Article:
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Freddy Manders, Marco Haverlag Philips Lighting Eindhoven Paul Aben, Job Beckers, Winfred Stoffels Technical University of Eindhoven Optical study of the.

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Presentation on theme: "Freddy Manders, Marco Haverlag Philips Lighting Eindhoven Paul Aben, Job Beckers, Winfred Stoffels Technical University of Eindhoven Optical study of the."— Presentation transcript:

1 Freddy Manders, Marco Haverlag Philips Lighting Eindhoven Paul Aben, Job Beckers, Winfred Stoffels Technical University of Eindhoven Optical study of the breakdown phenomenon in High Intensity Discharge lamps

2 Outline Introduction HID lamps Background approach Experimental Set-up Power supply Lamps under investigation Experimental results DC ignition of low aspect lamps DC ignition of High aspect lamps AC ignition Conclusions

3 Introduction Experimental set-up Experimental results Conclusions Philips One of the biggest lamp manufactures in the world In Eindhoven pre-development of all lighting sources Halogen Fluorescent Compact fluorescent LED HID etc

4 USED FOR: High efficiency High colour rendering PRACTICAL APPLICATIONS Stadiums Tennis courts Parking lots Automotive Shopping malls Beamers Burner is filled with: - Starting gas (Noble gases, e.g. Xe & Ar) - Buffer gas (e.g. mercury) - Radiation emitting substance (e.g. Na, Ce, Dy, Ca, …) Introduction Experimental set-up Experimental results Conclusions

5 Background HID lamps Ignition voltage ~ 4 kV (300 mBar, pulse ignition, standard HID lamps) ~ 18 kV (10 Bar Xe, pulse ignition, Automotive lamps) Issues 1 st electron, small lamps ( Automotive, UHP) insulation materials (cables, lamp cap, etc) Safety issues, bigger lamps More expensive electronics The lamp should always ignited We need to lower the ignition voltage of the gas discharge Introduction Experimental set-up Experimental results Conclusions

6 Approach Try to understand how breakdown in HID lamps happens Study breakdown process in model lamps with an ICCD camera and change a few parameters Gas type (Ar / Xe) Gas pressure (300 mBar, 700 mBar ) Length / diameter of the lamp Positive / negative voltage Voltage source (Pulse, AC) Introduction Experimental set-up Experimental results Conclusions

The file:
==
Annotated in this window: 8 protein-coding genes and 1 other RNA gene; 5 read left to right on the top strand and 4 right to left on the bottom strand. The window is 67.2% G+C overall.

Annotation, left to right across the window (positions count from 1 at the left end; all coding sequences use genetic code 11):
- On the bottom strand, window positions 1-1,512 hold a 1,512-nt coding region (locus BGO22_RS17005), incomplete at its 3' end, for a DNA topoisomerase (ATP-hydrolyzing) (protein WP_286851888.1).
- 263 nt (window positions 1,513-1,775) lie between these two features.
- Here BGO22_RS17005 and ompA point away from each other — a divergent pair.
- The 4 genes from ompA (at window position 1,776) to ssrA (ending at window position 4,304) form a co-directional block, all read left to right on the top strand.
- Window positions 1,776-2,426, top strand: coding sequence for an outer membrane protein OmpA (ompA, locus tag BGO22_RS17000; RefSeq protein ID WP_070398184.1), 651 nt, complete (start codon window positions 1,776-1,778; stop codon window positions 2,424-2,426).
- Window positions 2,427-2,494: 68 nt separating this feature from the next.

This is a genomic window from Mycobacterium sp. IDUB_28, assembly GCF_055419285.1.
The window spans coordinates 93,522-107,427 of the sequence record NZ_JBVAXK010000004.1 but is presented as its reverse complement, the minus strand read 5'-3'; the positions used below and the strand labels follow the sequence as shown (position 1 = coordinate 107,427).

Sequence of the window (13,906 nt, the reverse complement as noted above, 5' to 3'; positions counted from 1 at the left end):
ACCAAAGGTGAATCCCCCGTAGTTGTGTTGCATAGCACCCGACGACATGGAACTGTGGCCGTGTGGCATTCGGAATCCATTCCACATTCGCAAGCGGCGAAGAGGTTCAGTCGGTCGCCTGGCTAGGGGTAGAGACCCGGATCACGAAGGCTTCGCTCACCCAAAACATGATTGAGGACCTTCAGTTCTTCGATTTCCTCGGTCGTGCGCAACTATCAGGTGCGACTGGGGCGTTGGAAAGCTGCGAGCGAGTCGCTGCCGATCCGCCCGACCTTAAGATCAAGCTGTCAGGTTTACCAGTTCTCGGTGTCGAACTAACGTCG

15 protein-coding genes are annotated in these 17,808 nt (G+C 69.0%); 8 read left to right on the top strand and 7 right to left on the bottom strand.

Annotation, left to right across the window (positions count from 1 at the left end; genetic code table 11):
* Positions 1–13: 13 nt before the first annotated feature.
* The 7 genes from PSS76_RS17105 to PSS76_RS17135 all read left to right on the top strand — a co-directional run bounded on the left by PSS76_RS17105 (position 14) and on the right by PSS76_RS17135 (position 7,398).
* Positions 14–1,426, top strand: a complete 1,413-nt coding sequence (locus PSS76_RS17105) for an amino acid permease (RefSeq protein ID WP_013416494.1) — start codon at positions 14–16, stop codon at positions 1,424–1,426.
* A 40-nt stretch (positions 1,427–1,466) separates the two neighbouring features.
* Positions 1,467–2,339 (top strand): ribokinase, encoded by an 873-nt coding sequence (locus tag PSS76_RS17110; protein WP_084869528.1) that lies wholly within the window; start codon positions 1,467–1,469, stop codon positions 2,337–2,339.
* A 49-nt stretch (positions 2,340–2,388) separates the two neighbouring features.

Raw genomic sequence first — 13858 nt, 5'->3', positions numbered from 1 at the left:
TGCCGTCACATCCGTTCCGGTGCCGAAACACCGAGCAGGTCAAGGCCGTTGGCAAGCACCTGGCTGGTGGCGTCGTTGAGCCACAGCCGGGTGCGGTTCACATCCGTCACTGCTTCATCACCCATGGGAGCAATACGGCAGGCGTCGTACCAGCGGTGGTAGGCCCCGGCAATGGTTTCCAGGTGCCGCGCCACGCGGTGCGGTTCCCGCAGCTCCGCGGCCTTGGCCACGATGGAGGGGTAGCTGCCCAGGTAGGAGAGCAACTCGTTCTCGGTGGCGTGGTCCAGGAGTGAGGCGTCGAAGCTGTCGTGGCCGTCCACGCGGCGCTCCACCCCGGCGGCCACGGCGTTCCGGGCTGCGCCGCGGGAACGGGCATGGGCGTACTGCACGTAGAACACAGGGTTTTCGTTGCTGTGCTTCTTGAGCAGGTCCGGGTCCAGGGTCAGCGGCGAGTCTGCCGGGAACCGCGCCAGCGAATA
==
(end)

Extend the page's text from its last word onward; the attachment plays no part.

7 Experimental set-up Introduction Experimental set-up Experimental results Conclusions

8 Experimental set-up Lamps Voltage source Pulse source of 5 kV with a rise time of 10 nsec. AC voltage source from 25 kHz up to 3 MHz Low aspect ratio burners –Argon, p = 300 mbar, d = 7 mm High aspect ratio burners –Diameter = 4 mm –Argon and Xenon –electrode distance: 1.5 cm and 2.7 cm –300 mbar and 700 mbar Introduction Experimental set-up Experimental results Conclusions Voltage (kV)

9 Experimental results DC pulse ignition of low aspect lamps DC pulse ignition of high aspect lamps AC ignition Introduction Experimental set-up Experimental results Conclusions

10 Low aspect ratio: Argon 300 mBar, -4.0 kV 0 max 6 ns 7 ns 9 ns 10 ns 5 ns 12 ns 13 ns 14 ns 15 ns 0 ns 3 ns 4 ns Introduction Experimental set-up Experimental results Conclusions Grounded side High voltage side 21 ns 19 ns 18 ns 17 ns

11 Low aspect ratio: Argon 300 mBar, -4.0 kV High voltage ionization expands spherical High voltage ionization is not uniform, channels are visible, streamers. Grounded emission becomes, because of the interaction with the wall 9 nsec Introduction Experimental set-up Experimental results Conclusions

12 -4.0 kV-3.0 kV-2.5 kV 7 nsec 11 nsec 16 nsec 17 nsec 21 nsec 16 nsec 29 nsec 40 nsec 51 nsec 59 nsec 20 nsec 41 nsec 59 nsec 73 nsec 99 nsec Low aspect ratio: Argon 300 mBar Introduction Experimental set-up Experimental results Conclusions

13 Low Aspect ratio: Argon 300 mBar, -2.5 kV High voltage emission region expands spherical High voltage emission region is diffuse, burner is almost completely filled with ionization No grounded electrode emission is visible 59 nsec Introduction Experimental set-up Experimental results Conclusions

14 7 nsec 11 nsec 16 nsec 17 nsec 2 nsec 6 nsec 8 nsec 11 ns 39 nsec 60 nsec 99 nsec 128 nsec -4.0 kV +4.0 kV +2.5 kV Low aspect ratio: Argon 300 mBar Introduction Experimental set-up Experimental results Conclusions

15 Low aspect ratio: Argon 300 mBar In all 3 pictures mechanism is streamer Negative streamers are in general more diffuse. +4 kV: clearly streamer mechanism +2.5 kV: slower and more diffuse 8 nsec 16 nsec 99 nsec +4 kV -4 kV +2.5 kV Introduction Experimental set-up Experimental results Conclusions

16 Conclusions low aspect ratio lamps Introduction Experimental set-up Experimental results Conclusions At high negative over voltage (-4 kV) discharge is a streamer For lower voltage there is a transition to a Fast Ionisation wave (-2 kV) Negative streamers are more diffuse then positive Discharge always starts at powered electrode because of interaction with wall